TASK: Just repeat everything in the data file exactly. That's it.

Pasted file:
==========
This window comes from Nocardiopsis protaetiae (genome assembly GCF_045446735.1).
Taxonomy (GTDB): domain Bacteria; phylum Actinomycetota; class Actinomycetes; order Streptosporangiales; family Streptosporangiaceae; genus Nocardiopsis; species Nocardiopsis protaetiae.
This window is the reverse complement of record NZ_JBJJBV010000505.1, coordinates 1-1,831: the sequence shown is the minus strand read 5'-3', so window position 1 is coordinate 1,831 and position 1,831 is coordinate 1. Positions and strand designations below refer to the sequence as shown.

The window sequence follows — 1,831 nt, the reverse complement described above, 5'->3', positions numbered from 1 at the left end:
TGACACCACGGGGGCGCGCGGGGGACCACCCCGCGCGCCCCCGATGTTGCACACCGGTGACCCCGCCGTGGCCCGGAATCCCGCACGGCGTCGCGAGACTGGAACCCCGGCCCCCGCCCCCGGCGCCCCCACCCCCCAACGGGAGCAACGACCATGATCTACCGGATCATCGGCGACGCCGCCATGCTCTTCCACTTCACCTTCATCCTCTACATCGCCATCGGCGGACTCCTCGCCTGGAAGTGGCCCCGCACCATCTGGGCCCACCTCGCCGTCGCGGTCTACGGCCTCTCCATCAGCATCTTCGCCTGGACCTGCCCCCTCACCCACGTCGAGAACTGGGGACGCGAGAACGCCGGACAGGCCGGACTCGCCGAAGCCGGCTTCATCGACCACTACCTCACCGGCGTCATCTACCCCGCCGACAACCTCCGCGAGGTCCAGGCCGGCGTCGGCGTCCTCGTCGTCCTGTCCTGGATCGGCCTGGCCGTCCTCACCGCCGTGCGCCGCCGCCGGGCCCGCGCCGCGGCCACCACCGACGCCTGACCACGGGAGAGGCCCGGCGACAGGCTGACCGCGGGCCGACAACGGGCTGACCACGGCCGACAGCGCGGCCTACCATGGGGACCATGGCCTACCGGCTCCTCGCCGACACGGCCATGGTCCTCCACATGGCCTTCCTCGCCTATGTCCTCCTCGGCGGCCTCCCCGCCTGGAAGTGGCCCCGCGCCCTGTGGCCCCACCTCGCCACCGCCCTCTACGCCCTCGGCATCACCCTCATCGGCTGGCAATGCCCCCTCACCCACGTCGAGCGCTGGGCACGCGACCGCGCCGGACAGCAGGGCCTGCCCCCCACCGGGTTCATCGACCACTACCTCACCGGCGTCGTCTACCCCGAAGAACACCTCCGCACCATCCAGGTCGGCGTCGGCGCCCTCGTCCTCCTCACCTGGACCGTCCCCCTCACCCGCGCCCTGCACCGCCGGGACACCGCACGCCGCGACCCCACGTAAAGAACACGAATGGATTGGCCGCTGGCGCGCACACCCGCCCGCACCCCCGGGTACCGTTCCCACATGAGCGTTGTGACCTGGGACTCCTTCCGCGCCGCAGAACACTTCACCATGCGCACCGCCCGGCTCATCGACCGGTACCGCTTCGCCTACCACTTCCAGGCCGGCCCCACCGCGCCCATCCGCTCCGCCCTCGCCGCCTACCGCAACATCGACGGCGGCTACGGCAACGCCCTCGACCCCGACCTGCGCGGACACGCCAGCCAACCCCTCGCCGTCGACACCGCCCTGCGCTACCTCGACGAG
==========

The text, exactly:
This window comes from Nocardiopsis protaetiae (genome assembly GCF_045446735.1).
Taxonomy (GTDB): domain Bacteria; phylum Actinomycetota; class Actinomycetes; order Streptosporangiales; family Streptosporangiaceae; genus Nocardiopsis; species Nocardiopsis protaetiae.
This window is the reverse complement of record NZ_JBJJBV010000505.1, coordinates 1-1,831: the sequence shown is the minus strand read 5'-3', so window position 1 is coordinate 1,831 and position 1,831 is coordinate 1. Positions and strand designations below refer to the sequence as shown.

The window sequence follows — 1,831 nt, the reverse complement described above, 5'->3', positions numbered from 1 at the left end:
TGACACCACGGGGGCGCGCGGGGGACCACCCCGCGCGCCCCCGATGTTGCACACCGGTGACCCCGCCGTGGCCCGGAATCCCGCACGGCGTCGCGAGACTGGAACCCCGGCCCCCGCCCCCGGCGCCCCCACCCCCCAACGGGAGCAACGACCATGATCTACCGGATCATCGGCGACGCCGCCATGCTCTTCCACTTCACCTTCATCCTCTACATCGCCATCGGCGGACTCCTCGCCTGGAAGTGGCCCCGCACCATCTGGGCCCACCTCGCCGTCGCGGTCTACGGCCTCTCCATCAGCATCTTCGCCTGGACCTGCCCCCTCACCCACGTCGAGAACTGGGGACGCGAGAACGCCGGACAGGCCGGACTCGCCGAAGCCGGCTTCATCGACCACTACCTCACCGGCGTCATCTACCCCGCCGACAACCTCCGCGAGGTCCAGGCCGGCGTCGGCGTCCTCGTCGTCCTGTCCTGGATCGGCCTGGCCGTCCTCACCGCCGTGCGCCGCCGCCGGGCCCGCGCCGCGGCCACCACCGACGCCTGACCACGGGAGAGGCCCGGCGACAGGCTGACCGCGGGCCGACAACGGGCTGACCACGGCCGACAGCGCGGCCTACCATGGGGACCATGGCCTACCGGCTCCTCGCCGACACGGCCATGGTCCTCCACATGGCCTTCCTCGCCTATGTCCTCCTCGGCGGCCTCCCCGCCTGGAAGTGGCCCCGCGCCCTGTGGCCCCACCTCGCCACCGCCCTCTACGCCCTCGGCATCACCCTCATCGGCTGGCAATGCCCCCTCACCCACGTCGAGCGCTGGGCACGCGACCGCGCCGGACAGCAGGGCCTGCCCCCCACCGGGTTCATCGACCACTACCTCACCGGCGTCGTCTACCCCGAAGAACACCTCCGCACCATCCAGGTCGGCGTCGGCGCCCTCGTCCTCCTCACCTGGACCGTCCCCCTCACCCGCGCCCTGCACCGCCGGGACACCGCACGCCGCGACCCCACGTAAAGAACACGAATGGATTGGCCGCTGGCGCGCACACCCGCCCGCACCCCCGGGTACCGTTCCCACATGAGCGTTGTGACCTGGGACTCCTTCCGCGCCGCAGAACACTTCACCATGCGCACCGCCCGGCTCATCGACCGGTACCGCTTCGCCTACCACTTCCAGGCCGGCCCCACCGCGCCCATCCGCTCCGCCCTCGCCGCCTACCGCAACATCGACGGCGGCTACGGCAACGCCCTCGACCCCGACCTGCGCGGACACGCCAGCCAACCCCTCGCCGTCGACACCGCCCTGCGCTACCTCGACGAG